On Sunday thousands will gather in Spokane to participate in the 40th annual Bloomsday race.
The event draws all kinds of people, but for some there are different obstacles they have to overcome besides the course itself.
Kris Maynard is one of those people. He used his personal experiences on the course to develop a product that can help some runners keep up to speed.
Right now Maynard is training for a 100 mile bike ride that's coming up in May. It's a task that's difficult to accomplish in the best of health, but Maynard is a diabetic, which makes some of his accomplishments more challenging.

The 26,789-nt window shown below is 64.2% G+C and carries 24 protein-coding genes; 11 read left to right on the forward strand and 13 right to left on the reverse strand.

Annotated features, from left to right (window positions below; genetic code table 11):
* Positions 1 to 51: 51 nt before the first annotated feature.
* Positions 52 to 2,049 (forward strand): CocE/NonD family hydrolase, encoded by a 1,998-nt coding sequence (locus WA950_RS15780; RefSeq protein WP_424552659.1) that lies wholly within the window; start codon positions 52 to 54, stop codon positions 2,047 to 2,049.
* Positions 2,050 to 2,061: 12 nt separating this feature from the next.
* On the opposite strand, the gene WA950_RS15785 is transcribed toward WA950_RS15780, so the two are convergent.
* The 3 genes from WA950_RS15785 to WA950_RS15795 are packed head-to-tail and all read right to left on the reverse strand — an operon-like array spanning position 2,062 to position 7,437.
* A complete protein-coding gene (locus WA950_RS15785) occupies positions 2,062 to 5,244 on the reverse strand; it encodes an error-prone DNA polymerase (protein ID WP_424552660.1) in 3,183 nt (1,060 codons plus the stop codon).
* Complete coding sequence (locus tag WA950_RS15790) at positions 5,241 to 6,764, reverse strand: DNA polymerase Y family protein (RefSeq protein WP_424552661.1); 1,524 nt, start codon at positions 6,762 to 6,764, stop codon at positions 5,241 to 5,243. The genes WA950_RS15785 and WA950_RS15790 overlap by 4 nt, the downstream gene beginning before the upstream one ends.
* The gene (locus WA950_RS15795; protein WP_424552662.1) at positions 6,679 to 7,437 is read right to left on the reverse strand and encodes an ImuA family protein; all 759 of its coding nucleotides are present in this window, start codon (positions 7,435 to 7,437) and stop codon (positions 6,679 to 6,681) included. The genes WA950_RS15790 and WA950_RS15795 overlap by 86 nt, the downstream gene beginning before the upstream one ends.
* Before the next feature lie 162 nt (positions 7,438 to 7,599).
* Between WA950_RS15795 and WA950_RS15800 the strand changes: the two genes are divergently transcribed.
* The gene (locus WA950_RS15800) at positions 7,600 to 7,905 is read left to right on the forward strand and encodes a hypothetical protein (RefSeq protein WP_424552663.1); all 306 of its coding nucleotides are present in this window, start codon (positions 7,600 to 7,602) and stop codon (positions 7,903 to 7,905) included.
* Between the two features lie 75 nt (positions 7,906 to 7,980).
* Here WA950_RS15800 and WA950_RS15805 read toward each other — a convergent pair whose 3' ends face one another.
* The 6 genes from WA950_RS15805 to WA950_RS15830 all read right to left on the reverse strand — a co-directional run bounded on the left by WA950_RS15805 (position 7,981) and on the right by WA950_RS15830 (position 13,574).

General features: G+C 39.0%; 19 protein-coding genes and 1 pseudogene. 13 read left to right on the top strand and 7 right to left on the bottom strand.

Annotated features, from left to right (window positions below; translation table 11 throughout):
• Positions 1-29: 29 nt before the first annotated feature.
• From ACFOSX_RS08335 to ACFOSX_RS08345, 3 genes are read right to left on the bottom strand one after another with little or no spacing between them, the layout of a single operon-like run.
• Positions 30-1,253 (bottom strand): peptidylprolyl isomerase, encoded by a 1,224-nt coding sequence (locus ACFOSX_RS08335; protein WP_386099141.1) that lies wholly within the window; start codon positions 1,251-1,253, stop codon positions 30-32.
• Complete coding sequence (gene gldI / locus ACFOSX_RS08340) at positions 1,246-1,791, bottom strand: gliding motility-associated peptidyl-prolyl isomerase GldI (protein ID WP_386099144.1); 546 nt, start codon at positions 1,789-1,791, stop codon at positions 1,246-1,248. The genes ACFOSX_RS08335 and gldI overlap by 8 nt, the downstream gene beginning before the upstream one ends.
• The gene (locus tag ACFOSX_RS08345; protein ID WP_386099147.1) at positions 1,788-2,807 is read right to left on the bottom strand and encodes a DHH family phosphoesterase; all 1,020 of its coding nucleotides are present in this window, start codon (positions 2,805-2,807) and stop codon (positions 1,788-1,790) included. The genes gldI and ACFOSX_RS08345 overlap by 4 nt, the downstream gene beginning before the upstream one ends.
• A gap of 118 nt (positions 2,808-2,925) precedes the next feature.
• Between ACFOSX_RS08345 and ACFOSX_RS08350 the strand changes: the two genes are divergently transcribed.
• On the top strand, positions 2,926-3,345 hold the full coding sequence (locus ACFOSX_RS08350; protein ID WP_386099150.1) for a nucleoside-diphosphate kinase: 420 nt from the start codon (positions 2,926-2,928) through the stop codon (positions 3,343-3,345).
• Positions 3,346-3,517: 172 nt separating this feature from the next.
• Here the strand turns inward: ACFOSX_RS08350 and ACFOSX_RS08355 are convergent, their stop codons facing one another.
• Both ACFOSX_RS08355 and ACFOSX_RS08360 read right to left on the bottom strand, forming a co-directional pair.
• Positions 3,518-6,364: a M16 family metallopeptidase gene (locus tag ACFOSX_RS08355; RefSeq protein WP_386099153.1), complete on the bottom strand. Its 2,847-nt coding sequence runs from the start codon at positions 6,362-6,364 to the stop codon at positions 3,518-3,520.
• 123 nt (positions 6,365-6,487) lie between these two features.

"I became a diabetic when I was in the military," says Maynard. "It was new to me because we haven't had diabetes in our family at all."
Two years ago when he ran Bloomsday he had to call his wife during the race to bring him some juice because his blood sugar had dropped so low.
Maynard is also a firefighter and EMT. He used his on the job experience to develop a prototype that could change the game for people like him.
"This is the first thing we grab to help the patients and usually 99% of the time that's all we need," says Maynard, talking about glucose gel.
His idea is a glucose gel necklace, called "Glucose Boost". It fastens with magnets, is easily accessible, and could make all the difference in a moment's notice.
"They can take car of the problem right then and there," says Maynard. "They don't need to wait those critical minutes for an ambulance to respond."
Maynard is partnering up with Adam Morrison, former Gonzaga and NBA player for the project. They hope the Glucose Boost will be available by summer but first they need to find a company to license it.